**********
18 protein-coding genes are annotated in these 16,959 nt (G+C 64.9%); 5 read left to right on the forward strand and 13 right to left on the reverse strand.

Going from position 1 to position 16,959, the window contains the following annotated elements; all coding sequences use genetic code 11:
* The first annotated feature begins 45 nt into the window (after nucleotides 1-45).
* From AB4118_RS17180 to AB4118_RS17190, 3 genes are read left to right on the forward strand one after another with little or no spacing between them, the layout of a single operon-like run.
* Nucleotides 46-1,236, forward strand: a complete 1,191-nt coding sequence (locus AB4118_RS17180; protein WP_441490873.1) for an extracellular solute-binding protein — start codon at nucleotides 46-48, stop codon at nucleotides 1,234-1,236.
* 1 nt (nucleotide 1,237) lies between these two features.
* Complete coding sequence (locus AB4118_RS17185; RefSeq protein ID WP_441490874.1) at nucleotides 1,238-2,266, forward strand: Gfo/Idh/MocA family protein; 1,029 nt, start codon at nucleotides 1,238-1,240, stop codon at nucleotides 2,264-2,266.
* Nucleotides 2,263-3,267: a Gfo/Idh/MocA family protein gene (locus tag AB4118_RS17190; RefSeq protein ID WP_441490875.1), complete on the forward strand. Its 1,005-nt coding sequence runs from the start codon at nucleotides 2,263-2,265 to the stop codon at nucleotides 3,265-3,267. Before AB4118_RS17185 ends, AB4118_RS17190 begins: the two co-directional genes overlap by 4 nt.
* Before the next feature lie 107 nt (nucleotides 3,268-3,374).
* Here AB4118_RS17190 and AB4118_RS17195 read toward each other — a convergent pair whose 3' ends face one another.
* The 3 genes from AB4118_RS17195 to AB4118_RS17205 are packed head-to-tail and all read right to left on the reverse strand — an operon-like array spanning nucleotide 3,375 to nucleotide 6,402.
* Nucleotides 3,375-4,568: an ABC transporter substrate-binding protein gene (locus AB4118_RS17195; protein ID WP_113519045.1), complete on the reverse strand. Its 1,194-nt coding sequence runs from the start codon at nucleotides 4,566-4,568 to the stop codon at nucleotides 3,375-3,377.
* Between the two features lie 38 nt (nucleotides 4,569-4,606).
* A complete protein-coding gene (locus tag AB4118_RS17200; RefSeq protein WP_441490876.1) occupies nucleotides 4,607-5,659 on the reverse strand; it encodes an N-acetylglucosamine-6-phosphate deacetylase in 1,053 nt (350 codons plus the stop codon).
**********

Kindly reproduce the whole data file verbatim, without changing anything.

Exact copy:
18 protein-coding genes are annotated in these 16,959 nt (G+C 64.9%); 5 read left to right on the forward strand and 13 right to left on the reverse strand.

Going from position 1 to position 16,959, the window contains the following annotated elements; all coding sequences use genetic code 11:
* The first annotated feature begins 45 nt into the window (after nucleotides 1-45).
* From AB4118_RS17180 to AB4118_RS17190, 3 genes are read left to right on the forward strand one after another with little or no spacing between them, the layout of a single operon-like run.
* Nucleotides 46-1,236, forward strand: a complete 1,191-nt coding sequence (locus AB4118_RS17180; protein WP_441490873.1) for an extracellular solute-binding protein — start codon at nucleotides 46-48, stop codon at nucleotides 1,234-1,236.
* 1 nt (nucleotide 1,237) lies between these two features.
* Complete coding sequence (locus AB4118_RS17185; RefSeq protein ID WP_441490874.1) at nucleotides 1,238-2,266, forward strand: Gfo/Idh/MocA family protein; 1,029 nt, start codon at nucleotides 1,238-1,240, stop codon at nucleotides 2,264-2,266.
* Nucleotides 2,263-3,267: a Gfo/Idh/MocA family protein gene (locus tag AB4118_RS17190; RefSeq protein ID WP_441490875.1), complete on the forward strand. Its 1,005-nt coding sequence runs from the start codon at nucleotides 2,263-2,265 to the stop codon at nucleotides 3,265-3,267. Before AB4118_RS17185 ends, AB4118_RS17190 begins: the two co-directional genes overlap by 4 nt.
* Before the next feature lie 107 nt (nucleotides 3,268-3,374).
* Here AB4118_RS17190 and AB4118_RS17195 read toward each other — a convergent pair whose 3' ends face one another.
* The 3 genes from AB4118_RS17195 to AB4118_RS17205 are packed head-to-tail and all read right to left on the reverse strand — an operon-like array spanning nucleotide 3,375 to nucleotide 6,402.
* Nucleotides 3,375-4,568: an ABC transporter substrate-binding protein gene (locus AB4118_RS17195; protein ID WP_113519045.1), complete on the reverse strand. Its 1,194-nt coding sequence runs from the start codon at nucleotides 4,566-4,568 to the stop codon at nucleotides 3,375-3,377.
* Between the two features lie 38 nt (nucleotides 4,569-4,606).
* A complete protein-coding gene (locus tag AB4118_RS17200; RefSeq protein WP_441490876.1) occupies nucleotides 4,607-5,659 on the reverse strand; it encodes an N-acetylglucosamine-6-phosphate deacetylase in 1,053 nt (350 codons plus the stop codon).